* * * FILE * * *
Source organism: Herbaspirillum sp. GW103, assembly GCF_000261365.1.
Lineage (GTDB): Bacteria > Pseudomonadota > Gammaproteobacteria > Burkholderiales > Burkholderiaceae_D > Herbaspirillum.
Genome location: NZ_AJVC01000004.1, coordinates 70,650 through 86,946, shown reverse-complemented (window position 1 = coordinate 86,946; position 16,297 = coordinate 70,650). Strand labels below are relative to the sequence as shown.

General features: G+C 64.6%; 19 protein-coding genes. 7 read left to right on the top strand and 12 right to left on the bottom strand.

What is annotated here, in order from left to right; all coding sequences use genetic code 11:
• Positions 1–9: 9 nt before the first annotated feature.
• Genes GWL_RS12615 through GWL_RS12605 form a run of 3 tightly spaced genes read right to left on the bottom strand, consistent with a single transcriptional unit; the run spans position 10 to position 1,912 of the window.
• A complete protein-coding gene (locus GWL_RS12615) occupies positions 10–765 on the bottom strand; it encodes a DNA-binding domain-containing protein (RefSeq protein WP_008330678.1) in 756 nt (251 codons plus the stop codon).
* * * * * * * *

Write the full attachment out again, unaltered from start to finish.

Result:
Source organism: Herbaspirillum sp. GW103, assembly GCF_000261365.1.
Lineage (GTDB): Bacteria > Pseudomonadota > Gammaproteobacteria > Burkholderiales > Burkholderiaceae_D > Herbaspirillum.
Genome location: NZ_AJVC01000004.1, coordinates 70,650 through 86,946, shown reverse-complemented (window position 1 = coordinate 86,946; position 16,297 = coordinate 70,650). Strand labels below are relative to the sequence as shown.

General features: G+C 64.6%; 19 protein-coding genes. 7 read left to right on the top strand and 12 right to left on the bottom strand.

What is annotated here, in order from left to right; all coding sequences use genetic code 11:
• Positions 1–9: 9 nt before the first annotated feature.
• Genes GWL_RS12615 through GWL_RS12605 form a run of 3 tightly spaced genes read right to left on the bottom strand, consistent with a single transcriptional unit; the run spans position 10 to position 1,912 of the window.
• A complete protein-coding gene (locus GWL_RS12615) occupies positions 10–765 on the bottom strand; it encodes a DNA-binding domain-containing protein (RefSeq protein WP_008330678.1) in 756 nt (251 codons plus the stop codon).